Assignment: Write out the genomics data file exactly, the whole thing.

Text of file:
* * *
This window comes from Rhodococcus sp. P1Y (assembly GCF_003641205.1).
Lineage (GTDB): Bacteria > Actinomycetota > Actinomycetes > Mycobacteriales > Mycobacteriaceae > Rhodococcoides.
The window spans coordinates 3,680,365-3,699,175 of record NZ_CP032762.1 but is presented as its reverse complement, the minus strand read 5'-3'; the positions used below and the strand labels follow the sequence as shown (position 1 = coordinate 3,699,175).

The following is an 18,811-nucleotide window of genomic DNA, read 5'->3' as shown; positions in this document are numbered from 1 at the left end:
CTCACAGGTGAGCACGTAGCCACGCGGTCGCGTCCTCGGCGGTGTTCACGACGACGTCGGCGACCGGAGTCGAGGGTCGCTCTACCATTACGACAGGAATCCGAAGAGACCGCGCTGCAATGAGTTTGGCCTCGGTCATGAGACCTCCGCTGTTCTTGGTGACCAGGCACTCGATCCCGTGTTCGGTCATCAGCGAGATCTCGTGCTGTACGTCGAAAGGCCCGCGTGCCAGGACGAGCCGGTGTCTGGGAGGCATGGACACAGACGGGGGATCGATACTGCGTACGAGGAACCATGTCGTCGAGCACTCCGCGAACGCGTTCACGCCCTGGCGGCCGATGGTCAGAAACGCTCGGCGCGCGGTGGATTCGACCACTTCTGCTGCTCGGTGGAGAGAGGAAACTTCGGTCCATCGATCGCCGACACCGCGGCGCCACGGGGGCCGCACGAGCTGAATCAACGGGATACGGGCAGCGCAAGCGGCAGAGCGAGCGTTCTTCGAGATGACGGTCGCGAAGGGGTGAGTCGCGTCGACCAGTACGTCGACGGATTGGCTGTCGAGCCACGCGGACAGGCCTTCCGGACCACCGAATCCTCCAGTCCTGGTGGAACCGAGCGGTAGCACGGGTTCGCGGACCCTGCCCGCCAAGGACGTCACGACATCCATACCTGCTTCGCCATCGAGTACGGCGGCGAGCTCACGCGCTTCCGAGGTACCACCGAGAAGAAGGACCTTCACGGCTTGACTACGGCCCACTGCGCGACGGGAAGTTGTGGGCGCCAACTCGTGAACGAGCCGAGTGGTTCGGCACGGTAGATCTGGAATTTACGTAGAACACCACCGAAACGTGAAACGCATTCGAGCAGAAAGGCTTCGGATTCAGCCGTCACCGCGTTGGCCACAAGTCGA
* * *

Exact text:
This window comes from Rhodococcus sp. P1Y (assembly GCF_003641205.1).
Lineage (GTDB): Bacteria > Actinomycetota > Actinomycetes > Mycobacteriales > Mycobacteriaceae > Rhodococcoides.
The window spans coordinates 3,680,365-3,699,175 of record NZ_CP032762.1 but is presented as its reverse complement, the minus strand read 5'-3'; the positions used below and the strand labels follow the sequence as shown (position 1 = coordinate 3,699,175).

The following is an 18,811-nucleotide window of genomic DNA, read 5'->3' as shown; positions in this document are numbered from 1 at the left end:
CTCACAGGTGAGCACGTAGCCACGCGGTCGCGTCCTCGGCGGTGTTCACGACGACGTCGGCGACCGGAGTCGAGGGTCGCTCTACCATTACGACAGGAATCCGAAGAGACCGCGCTGCAATGAGTTTGGCCTCGGTCATGAGACCTCCGCTGTTCTTGGTGACCAGGCACTCGATCCCGTGTTCGGTCATCAGCGAGATCTCGTGCTGTACGTCGAAAGGCCCGCGTGCCAGGACGAGCCGGTGTCTGGGAGGCATGGACACAGACGGGGGATCGATACTGCGTACGAGGAACCATGTCGTCGAGCACTCCGCGAACGCGTTCACGCCCTGGCGGCCGATGGTCAGAAACGCTCGGCGCGCGGTGGATTCGACCACTTCTGCTGCTCGGTGGAGAGAGGAAACTTCGGTCCATCGATCGCCGACACCGCGGCGCCACGGGGGCCGCACGAGCTGAATCAACGGGATACGGGCAGCGCAAGCGGCAGAGCGAGCGTTCTTCGAGATGACGGTCGCGAAGGGGTGAGTCGCGTCGACCAGTACGTCGACGGATTGGCTGTCGAGCCACGCGGACAGGCCTTCCGGACCACCGAATCCTCCAGTCCTGGTGGAACCGAGCGGTAGCACGGGTTCGCGGACCCTGCCCGCCAAGGACGTCACGACATCCATACCTGCTTCGCCATCGAGTACGGCGGCGAGCTCACGCGCTTCCGAGGTACCACCGAGAAGAAGGACCTTCACGGCTTGACTACGGCCCACTGCGCGACGGGAAGTTGTGGGCGCCAACTCGTGAACGAGCCGAGTGGTTCGGCACGGTAGATCTGGAATTTACGTAGAACACCACCGAAACGTGAAACGCATTCGAGCAGAAAGGCTTCGGATTCAGCCGTCACCGCGTTGGCCACAAGTCGA